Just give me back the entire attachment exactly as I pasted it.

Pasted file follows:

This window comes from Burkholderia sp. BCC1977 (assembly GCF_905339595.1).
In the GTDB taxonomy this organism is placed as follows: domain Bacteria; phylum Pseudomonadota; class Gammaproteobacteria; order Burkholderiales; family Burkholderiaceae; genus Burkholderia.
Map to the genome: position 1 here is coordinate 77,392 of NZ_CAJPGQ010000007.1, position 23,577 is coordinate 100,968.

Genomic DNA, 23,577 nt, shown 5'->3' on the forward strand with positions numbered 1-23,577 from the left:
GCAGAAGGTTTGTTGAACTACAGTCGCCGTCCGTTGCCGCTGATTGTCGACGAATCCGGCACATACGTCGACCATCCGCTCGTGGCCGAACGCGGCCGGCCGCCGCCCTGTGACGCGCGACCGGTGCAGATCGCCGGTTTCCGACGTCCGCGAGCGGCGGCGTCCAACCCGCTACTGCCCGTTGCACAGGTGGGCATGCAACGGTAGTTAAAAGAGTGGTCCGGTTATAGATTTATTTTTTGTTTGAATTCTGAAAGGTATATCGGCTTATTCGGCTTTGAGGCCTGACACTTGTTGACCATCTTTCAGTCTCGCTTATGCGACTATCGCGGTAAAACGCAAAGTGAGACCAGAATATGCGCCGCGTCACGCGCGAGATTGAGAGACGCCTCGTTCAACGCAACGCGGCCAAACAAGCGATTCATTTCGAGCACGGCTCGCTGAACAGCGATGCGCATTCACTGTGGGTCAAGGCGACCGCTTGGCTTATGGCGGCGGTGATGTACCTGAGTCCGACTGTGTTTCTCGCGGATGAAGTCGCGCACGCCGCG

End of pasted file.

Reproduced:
This window comes from Burkholderia sp. BCC1977 (assembly GCF_905339595.1).
In the GTDB taxonomy this organism is placed as follows: domain Bacteria; phylum Pseudomonadota; class Gammaproteobacteria; order Burkholderiales; family Burkholderiaceae; genus Burkholderia.
Map to the genome: position 1 here is coordinate 77,392 of NZ_CAJPGQ010000007.1, position 23,577 is coordinate 100,968.

Genomic DNA, 23,577 nt, shown 5'->3' on the forward strand with positions numbered 1-23,577 from the left:
GCAGAAGGTTTGTTGAACTACAGTCGCCGTCCGTTGCCGCTGATTGTCGACGAATCCGGCACATACGTCGACCATCCGCTCGTGGCCGAACGCGGCCGGCCGCCGCCCTGTGACGCGCGACCGGTGCAGATCGCCGGTTTCCGACGTCCGCGAGCGGCGGCGTCCAACCCGCTACTGCCCGTTGCACAGGTGGGCATGCAACGGTAGTTAAAAGAGTGGTCCGGTTATAGATTTATTTTTTGTTTGAATTCTGAAAGGTATATCGGCTTATTCGGCTTTGAGGCCTGACACTTGTTGACCATCTTTCAGTCTCGCTTATGCGACTATCGCGGTAAAACGCAAAGTGAGACCAGAATATGCGCCGCGTCACGCGCGAGATTGAGAGACGCCTCGTTCAACGCAACGCGGCCAAACAAGCGATTCATTTCGAGCACGGCTCGCTGAACAGCGATGCGCATTCACTGTGGGTCAAGGCGACCGCTTGGCTTATGGCGGCGGTGATGTACCTGAGTCCGACTGTGTTTCTCGCGGATGAAGTCGCGCACGCCGCG